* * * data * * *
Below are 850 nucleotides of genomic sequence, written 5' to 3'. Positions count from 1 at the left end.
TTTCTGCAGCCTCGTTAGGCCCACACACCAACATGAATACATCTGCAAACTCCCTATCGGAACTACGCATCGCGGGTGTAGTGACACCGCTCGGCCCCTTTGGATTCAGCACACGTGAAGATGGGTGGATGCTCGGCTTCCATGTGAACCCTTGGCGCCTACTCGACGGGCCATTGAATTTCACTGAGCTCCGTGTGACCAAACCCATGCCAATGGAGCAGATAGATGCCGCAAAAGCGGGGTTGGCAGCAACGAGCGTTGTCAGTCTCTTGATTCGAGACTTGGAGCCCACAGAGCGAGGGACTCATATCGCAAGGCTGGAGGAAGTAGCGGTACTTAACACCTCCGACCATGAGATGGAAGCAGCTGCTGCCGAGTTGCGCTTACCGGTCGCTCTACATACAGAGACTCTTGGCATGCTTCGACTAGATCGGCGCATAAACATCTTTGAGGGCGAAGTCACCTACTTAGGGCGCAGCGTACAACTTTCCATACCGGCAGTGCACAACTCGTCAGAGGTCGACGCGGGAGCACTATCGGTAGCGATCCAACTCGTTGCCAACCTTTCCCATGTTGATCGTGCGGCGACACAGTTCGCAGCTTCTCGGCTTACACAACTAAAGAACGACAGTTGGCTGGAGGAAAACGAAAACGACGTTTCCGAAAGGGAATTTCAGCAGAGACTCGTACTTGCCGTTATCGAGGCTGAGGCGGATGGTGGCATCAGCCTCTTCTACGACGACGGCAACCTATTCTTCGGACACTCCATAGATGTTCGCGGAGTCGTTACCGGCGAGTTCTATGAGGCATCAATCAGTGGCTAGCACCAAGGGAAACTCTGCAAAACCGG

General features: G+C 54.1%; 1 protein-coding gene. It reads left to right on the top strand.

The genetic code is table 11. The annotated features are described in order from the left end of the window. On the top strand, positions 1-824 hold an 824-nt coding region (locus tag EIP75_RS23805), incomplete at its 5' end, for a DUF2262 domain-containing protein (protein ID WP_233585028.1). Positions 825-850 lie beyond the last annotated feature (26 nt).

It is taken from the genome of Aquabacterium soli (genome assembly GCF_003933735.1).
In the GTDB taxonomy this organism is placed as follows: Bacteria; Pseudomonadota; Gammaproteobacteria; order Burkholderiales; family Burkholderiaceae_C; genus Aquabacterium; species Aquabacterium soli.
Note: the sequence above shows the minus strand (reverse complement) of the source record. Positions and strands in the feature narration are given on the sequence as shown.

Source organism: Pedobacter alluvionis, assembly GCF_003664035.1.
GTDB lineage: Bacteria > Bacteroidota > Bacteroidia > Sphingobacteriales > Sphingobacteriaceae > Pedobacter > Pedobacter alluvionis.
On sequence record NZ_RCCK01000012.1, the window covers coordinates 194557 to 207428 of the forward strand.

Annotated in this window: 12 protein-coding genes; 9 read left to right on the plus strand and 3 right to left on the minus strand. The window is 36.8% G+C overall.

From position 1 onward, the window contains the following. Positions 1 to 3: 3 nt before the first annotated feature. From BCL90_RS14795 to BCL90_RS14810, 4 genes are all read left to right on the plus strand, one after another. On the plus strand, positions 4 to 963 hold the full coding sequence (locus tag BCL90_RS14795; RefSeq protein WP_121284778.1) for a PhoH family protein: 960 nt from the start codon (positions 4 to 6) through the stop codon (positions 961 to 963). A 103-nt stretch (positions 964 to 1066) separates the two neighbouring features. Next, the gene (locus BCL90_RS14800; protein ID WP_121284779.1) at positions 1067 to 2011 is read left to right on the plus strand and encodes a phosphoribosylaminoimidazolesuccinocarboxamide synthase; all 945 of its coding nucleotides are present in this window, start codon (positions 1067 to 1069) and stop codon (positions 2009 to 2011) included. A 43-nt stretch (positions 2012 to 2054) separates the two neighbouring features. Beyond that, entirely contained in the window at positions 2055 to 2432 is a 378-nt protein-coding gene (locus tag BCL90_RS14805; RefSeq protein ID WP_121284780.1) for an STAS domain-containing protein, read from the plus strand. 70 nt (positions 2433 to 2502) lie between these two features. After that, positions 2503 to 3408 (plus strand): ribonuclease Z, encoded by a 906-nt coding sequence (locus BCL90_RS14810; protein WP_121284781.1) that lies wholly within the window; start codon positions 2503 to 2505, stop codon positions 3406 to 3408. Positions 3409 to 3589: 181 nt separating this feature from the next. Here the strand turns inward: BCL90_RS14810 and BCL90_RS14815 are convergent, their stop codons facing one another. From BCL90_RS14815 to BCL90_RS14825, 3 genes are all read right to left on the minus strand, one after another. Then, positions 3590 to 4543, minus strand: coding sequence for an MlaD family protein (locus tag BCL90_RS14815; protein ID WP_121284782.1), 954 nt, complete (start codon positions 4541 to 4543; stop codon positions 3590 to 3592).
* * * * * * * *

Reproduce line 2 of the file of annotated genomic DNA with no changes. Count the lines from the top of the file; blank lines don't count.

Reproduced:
TTTCTGCAGCCTCGTTAGGCCCACACACCAACATGAATACATCTGCAAACTCCCTATCGGAACTACGCATCGCGGGTGTAGTGACACCGCTCGGCCCCTTTGGATTCAGCACACGTGAAGATGGGTGGATGCTCGGCTTCCATGTGAACCCTTGGCGCCTACTCGACGGGCCATTGAATTTCACTGAGCTCCGTGTGACCAAACCCATGCCAATGGAGCAGATAGATGCCGCAAAAGCGGGGTTGGCAGCAACGAGCGTTGTCAGTCTCTTGATTCGAGACTTGGAGCCCACAGAGCGAGGGACTCATATCGCAAGGCTGGAGGAAGTAGCGGTACTTAACACCTCCGACCATGAGATGGAAGCAGCTGCTGCCGAGTTGCGCTTACCGGTCGCTCTACATACAGAGACTCTTGGCATGCTTCGACTAGATCGGCGCATAAACATCTTTGAGGGCGAAGTCACCTACTTAGGGCGCAGCGTACAACTTTCCATACCGGCAGTGCACAACTCGTCAGAGGTCGACGCGGGAGCACTATCGGTAGCGATCCAACTCGTTGCCAACCTTTCCCATGTTGATCGTGCGGCGACACAGTTCGCAGCTTCTCGGCTTACACAACTAAAGAACGACAGTTGGCTGGAGGAAAACGAAAACGACGTTTCCGAAAGGGAATTTCAGCAGAGACTCGTACTTGCCGTTATCGAGGCTGAGGCGGATGGTGGCATCAGCCTCTTCTACGACGACGGCAACCTATTCTTCGGACACTCCATAGATGTTCGCGGAGTCGTTACCGGCGAGTTCTATGAGGCATCAATCAGTGGCTAGCACCAAGGGAAACTCTGCAAAACCGG